Republican candidate for attorney general John Cahill is walking a fine line on the SAFE Act, the package of gun control measures that is staunchly opposed by conservative voters and gun-rights advocates.

Cahill hopes to unseat Democratic incumbent Eric Schneiderman to become the first Republican attorney general since Dennis Vacco.

In an interview on Capital Tonight last week, Cahill insisted he would uphold the law as attorney general, even if he was uncomfortable with aspects of it.

“I mean, the role of the attorney general to defend and uphold the laws of the state of New York and the Constitution of the state of New York,” Cahill said in the interview. “And even if you have reservations about the law, you have an obligation to represent the state. However, the attorney general has a role as laws are being drafted, being proposed, express concerns as the chief law enforcement authority of the state, what these laws mean. No one heard form the attorney general before the laws were adopted. After the laws were adopted, he has an obligation to uphold.”

In a subsequent interview with conservative talk radio host Bob Lonsberry, Cahill shifts his tone and takes a more aggressive stance on the SAFE Act, however.

In that interview, Cahill indicates he would act as an advocate against laws he disagrees with, and be a vocal opponent when necessary. He doesn’t mention he would seek to uphold the law, only adding that he wold “challenge the status quo” in Albany.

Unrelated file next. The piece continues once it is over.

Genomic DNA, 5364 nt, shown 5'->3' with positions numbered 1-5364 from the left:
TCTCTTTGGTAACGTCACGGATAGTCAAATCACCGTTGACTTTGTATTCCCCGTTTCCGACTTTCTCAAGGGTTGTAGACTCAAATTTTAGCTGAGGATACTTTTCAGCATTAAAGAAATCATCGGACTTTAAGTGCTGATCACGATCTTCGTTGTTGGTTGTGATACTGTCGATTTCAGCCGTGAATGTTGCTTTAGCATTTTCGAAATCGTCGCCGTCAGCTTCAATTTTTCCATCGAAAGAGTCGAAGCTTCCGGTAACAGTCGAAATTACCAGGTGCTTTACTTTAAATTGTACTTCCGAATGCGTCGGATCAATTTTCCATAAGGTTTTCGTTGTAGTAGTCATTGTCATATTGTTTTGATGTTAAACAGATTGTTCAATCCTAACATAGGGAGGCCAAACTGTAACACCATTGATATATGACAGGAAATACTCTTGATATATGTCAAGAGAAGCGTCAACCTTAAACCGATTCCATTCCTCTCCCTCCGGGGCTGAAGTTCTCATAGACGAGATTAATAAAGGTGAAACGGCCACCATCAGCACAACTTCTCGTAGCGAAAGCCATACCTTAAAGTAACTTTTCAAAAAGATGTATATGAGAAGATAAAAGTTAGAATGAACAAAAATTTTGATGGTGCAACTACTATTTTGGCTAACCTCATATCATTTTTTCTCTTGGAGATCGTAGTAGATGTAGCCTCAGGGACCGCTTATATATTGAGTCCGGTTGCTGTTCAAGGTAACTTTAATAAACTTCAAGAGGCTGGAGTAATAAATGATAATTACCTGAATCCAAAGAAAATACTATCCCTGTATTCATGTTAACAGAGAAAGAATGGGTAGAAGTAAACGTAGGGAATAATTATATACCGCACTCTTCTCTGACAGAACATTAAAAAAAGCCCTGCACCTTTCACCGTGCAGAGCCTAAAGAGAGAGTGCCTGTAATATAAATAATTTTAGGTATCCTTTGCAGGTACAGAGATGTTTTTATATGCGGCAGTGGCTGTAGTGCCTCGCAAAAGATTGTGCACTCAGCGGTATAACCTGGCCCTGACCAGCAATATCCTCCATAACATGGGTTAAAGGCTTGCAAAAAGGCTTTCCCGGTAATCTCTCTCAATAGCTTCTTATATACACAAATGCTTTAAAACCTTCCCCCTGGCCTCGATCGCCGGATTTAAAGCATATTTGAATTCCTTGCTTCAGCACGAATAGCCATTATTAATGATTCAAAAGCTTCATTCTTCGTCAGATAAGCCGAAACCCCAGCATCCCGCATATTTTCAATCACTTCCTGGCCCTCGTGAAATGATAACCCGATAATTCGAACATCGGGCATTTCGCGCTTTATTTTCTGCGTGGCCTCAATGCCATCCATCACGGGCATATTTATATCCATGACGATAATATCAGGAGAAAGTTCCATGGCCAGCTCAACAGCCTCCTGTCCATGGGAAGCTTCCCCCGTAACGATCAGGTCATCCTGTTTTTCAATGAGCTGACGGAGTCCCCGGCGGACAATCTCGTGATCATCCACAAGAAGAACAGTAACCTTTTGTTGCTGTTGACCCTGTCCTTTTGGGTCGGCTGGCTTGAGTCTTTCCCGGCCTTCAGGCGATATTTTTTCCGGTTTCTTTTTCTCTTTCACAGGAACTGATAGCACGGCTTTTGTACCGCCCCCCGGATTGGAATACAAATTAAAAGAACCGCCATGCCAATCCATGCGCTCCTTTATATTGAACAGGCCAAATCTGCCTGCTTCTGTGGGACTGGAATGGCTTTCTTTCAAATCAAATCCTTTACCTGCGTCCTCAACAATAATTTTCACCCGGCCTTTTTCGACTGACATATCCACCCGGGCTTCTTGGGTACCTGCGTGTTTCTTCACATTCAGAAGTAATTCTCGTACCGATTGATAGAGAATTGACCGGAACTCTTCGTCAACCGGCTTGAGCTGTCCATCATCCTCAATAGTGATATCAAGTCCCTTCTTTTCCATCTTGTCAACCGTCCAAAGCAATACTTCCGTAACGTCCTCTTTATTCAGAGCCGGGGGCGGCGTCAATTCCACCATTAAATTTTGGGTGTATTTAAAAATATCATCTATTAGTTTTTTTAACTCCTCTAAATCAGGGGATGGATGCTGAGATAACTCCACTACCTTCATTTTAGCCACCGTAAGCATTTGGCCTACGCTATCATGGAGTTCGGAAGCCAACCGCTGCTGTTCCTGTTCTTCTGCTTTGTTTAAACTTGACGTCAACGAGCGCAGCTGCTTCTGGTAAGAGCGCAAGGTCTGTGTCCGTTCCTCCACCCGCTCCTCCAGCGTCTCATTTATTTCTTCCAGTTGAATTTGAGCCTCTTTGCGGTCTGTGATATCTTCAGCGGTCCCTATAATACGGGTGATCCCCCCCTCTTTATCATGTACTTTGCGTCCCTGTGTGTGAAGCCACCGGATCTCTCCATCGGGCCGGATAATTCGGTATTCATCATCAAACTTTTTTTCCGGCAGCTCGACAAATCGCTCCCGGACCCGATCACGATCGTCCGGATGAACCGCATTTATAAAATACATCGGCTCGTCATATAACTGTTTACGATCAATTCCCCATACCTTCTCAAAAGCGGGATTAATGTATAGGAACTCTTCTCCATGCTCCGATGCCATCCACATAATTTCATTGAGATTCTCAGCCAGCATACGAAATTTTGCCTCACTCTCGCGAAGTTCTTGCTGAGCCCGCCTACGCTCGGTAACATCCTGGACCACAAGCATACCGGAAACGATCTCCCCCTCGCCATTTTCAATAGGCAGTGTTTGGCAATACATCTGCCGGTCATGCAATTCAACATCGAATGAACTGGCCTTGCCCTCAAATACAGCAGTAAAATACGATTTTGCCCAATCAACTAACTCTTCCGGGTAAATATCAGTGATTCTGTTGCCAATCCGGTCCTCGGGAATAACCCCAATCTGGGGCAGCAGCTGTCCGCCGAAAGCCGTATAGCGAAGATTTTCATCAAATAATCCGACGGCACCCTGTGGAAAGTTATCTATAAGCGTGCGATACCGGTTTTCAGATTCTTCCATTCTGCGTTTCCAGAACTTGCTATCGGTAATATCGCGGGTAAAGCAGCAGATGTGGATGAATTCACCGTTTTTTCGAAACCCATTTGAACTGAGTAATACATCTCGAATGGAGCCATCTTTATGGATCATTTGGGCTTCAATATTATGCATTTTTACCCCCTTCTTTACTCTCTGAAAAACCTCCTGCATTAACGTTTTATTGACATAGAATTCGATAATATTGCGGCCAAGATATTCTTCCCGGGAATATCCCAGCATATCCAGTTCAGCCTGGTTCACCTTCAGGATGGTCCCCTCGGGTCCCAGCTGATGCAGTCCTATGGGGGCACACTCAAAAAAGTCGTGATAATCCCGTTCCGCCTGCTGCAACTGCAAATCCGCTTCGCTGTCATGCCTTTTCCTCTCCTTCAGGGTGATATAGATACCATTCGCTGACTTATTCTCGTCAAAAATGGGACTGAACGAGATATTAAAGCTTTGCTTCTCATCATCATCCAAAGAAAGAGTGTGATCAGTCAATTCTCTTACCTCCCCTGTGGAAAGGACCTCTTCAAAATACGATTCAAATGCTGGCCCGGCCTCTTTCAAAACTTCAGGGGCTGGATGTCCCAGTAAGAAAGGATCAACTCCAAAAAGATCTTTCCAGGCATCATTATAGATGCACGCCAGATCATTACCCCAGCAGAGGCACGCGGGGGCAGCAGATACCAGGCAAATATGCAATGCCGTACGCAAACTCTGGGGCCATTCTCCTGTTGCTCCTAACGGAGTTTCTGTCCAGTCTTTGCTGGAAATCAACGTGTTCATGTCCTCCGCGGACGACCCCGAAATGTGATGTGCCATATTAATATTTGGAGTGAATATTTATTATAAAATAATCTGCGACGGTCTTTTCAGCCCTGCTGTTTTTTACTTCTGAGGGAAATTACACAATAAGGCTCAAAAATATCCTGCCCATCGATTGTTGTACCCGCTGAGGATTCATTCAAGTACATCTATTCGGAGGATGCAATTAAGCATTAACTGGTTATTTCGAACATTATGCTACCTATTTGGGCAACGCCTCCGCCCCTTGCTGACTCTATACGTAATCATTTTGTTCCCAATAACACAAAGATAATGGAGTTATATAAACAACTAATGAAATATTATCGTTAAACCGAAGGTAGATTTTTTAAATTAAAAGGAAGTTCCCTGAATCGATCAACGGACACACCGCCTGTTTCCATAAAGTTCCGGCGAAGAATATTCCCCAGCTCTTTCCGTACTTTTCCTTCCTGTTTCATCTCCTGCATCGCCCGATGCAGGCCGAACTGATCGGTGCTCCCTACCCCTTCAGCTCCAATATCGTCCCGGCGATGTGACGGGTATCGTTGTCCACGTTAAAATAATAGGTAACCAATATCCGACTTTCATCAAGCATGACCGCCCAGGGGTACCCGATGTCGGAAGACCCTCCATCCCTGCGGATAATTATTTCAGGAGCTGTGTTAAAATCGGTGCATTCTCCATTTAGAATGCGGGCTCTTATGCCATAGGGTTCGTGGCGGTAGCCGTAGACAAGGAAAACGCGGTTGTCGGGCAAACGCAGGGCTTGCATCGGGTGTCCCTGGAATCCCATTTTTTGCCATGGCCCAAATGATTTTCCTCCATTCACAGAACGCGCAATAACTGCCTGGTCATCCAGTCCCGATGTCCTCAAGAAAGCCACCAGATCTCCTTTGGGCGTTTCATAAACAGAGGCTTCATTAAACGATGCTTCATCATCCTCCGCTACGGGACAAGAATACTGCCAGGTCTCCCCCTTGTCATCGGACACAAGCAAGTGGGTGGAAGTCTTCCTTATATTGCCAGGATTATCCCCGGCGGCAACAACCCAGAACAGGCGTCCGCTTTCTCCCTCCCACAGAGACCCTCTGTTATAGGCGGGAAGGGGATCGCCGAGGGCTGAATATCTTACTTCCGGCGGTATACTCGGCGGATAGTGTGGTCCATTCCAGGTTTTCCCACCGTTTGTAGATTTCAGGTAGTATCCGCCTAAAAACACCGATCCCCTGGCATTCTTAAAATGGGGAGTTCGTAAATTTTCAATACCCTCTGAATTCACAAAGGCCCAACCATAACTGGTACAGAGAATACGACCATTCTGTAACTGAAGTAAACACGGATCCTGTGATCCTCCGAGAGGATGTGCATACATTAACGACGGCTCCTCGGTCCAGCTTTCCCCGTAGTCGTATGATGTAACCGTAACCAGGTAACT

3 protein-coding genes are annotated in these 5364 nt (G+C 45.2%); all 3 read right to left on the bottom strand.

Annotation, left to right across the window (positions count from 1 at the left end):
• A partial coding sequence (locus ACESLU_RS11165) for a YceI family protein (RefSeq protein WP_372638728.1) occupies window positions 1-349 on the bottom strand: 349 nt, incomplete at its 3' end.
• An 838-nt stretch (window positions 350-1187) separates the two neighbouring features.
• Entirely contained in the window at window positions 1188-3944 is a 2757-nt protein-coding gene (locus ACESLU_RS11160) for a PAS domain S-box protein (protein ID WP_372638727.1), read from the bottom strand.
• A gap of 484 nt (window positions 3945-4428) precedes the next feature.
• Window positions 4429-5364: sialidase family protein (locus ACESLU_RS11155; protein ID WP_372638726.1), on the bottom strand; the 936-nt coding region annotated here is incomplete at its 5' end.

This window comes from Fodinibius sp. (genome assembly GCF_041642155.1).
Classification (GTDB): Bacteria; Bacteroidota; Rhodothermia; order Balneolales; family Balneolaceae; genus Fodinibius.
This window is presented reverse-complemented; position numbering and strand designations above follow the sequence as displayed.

“And when something’s gone awry, when the state is acting in a way that is contrary to the people’s interest, the people’s lawyer, that should be the attorney general, should be standing up and fighting for the people,” Cahill said in the interview. “A perfect example of that is the passage of the so-called SAFE Act. Here we have legislation that’s being passed in the middle of the night that is going to make criminals out of law-abiding citizens, that’s going to take guns out of law enforcers, and where is the attorney general? I mean, far too often we have had an attorney general who is silent when it comes to protecting the people’s interest of this state. And I’ve committed, Bob, that when I am attorney general, I am going to challenge the status quo, whether that is in Albany or in New York, whatever the institutions are that are not serving the people’s interest, should be the subject of direct attacks by the attorney general.”

Updated: Cahill spokesman David Catalfamo responds noting the comments came from separate interviews.

“The blog post by Capitol Tonight is misleading and references two completely different interviews and two completely different questions. John Cahill has stated unequivocally that the so-called Safe Act was bad law, passed in the middle of the night that made criminals out of law abiding citizens. If AG Schneiderman had reviewed the law before it was passed, instead of staying silent, the final bill might have avoided it’s unconstitutional provisions or never been passed.”